South Carolina Gov. Henry McMaster says the Colonial Pipeline is expected to reopen by the end of this week, but Laurens County residents still made a beeline for the pumps this week.
The Colonial Pipeline, which shut down due to a cyber attack, supplies most of the gasoline along the East Coast, including the Carolinas and Georgia.
“My office has been in constant contact with the Office of Regulatory Staff regarding the temporary shutdown of the Colonial Pipeline and we stand ready to take any additional action that may be necessary,” McMaster Tweeted Monday. “Because our state is currently under a state of emergency, transportation waivers and price gouging laws are in effect to facilitate fuel delivery and protect consumers.
“There is no need to rush to top off your gas tanks or hoard gas – the pipeline is expected to resume operations by the end of the week.”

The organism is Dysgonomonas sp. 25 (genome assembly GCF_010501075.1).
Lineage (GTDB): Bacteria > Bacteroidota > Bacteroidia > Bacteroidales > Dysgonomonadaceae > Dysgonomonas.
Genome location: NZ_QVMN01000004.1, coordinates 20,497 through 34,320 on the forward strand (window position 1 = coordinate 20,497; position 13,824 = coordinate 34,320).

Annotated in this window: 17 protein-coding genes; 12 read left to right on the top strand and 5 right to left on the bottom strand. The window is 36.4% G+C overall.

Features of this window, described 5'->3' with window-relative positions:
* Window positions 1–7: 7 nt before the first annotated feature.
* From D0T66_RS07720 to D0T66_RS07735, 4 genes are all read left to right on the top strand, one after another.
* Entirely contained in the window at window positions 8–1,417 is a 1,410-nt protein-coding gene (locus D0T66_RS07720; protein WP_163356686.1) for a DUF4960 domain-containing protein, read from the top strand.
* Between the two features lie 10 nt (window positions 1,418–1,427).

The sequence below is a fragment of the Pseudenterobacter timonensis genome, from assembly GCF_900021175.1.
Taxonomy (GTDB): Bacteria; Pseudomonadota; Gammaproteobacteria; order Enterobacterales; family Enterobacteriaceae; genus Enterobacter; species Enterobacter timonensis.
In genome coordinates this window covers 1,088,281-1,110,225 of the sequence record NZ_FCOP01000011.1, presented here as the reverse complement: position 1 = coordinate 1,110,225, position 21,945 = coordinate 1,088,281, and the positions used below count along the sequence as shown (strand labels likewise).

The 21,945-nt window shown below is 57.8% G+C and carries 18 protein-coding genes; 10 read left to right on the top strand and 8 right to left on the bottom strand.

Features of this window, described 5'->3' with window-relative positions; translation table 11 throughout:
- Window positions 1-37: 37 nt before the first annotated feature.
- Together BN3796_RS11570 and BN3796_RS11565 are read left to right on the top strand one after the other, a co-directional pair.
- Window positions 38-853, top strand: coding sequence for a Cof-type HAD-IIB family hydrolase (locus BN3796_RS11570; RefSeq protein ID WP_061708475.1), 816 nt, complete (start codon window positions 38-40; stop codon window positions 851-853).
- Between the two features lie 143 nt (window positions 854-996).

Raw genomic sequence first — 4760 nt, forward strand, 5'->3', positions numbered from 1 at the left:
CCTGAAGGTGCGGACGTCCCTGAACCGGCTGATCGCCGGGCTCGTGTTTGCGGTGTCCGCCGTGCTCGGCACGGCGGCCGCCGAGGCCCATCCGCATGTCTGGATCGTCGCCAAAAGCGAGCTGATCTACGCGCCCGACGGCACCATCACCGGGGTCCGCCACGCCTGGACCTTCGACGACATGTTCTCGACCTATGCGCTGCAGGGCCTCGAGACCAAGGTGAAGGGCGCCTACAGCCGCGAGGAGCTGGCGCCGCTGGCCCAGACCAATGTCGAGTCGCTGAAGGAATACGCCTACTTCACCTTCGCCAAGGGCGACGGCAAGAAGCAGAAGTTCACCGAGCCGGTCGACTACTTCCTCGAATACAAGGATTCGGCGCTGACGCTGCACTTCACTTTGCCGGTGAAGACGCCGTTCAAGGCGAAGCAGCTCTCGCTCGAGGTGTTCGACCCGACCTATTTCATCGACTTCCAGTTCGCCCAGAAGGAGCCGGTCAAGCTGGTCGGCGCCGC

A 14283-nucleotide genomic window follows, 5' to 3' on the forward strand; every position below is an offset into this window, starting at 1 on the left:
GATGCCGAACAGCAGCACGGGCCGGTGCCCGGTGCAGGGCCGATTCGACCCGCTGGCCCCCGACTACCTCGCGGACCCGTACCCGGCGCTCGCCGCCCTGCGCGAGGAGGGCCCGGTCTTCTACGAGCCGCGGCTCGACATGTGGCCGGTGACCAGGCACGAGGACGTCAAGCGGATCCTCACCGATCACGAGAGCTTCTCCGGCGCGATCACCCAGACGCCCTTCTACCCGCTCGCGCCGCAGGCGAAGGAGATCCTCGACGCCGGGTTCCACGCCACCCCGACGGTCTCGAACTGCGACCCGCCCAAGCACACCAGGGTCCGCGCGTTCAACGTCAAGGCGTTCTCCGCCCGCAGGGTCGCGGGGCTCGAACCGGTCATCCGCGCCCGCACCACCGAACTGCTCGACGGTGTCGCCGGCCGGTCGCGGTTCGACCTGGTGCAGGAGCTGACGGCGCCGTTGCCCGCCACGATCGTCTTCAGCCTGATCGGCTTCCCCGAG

Despite McMaster’s attempts to quell fears of an actual gas shortage, gas stations around the county experienced long lines at the pump.
By Tuesday morning, the Ingles Gas Express in Laurens sat empty and was completely out of fuel. The Gas Express reopened with fuel priced at $2.59 per gallon for regular unleaded on Wednesday morning.
According to reports Tuesday afternoon, about 2% of South Carolina gas stations were out of fuel and about 20% in tourist destination Myrtle Beach were out of gas.
Industry observers say the shortages in the Southeast are being caused by “panic buying.”
The cyberattack on the country’s largest oil pipeline is believed to be orchestrated by a Russia-based group. The pipeline routinely carries more than 100 million gallons of fuel from Texas to New Jersey daily.
The shutdown has pushed Tuesday’s national average price of a gallon of gas to $2.985, according to AAA (the Automobile Association of America).
In Clinton on Tuesday evening, regular unleaded cost $2.99 per gallon at some locations.
In Laurens County, gas prices have risen steadily over the past couple of weeks, increasing by 20 cents per gallon at some locations.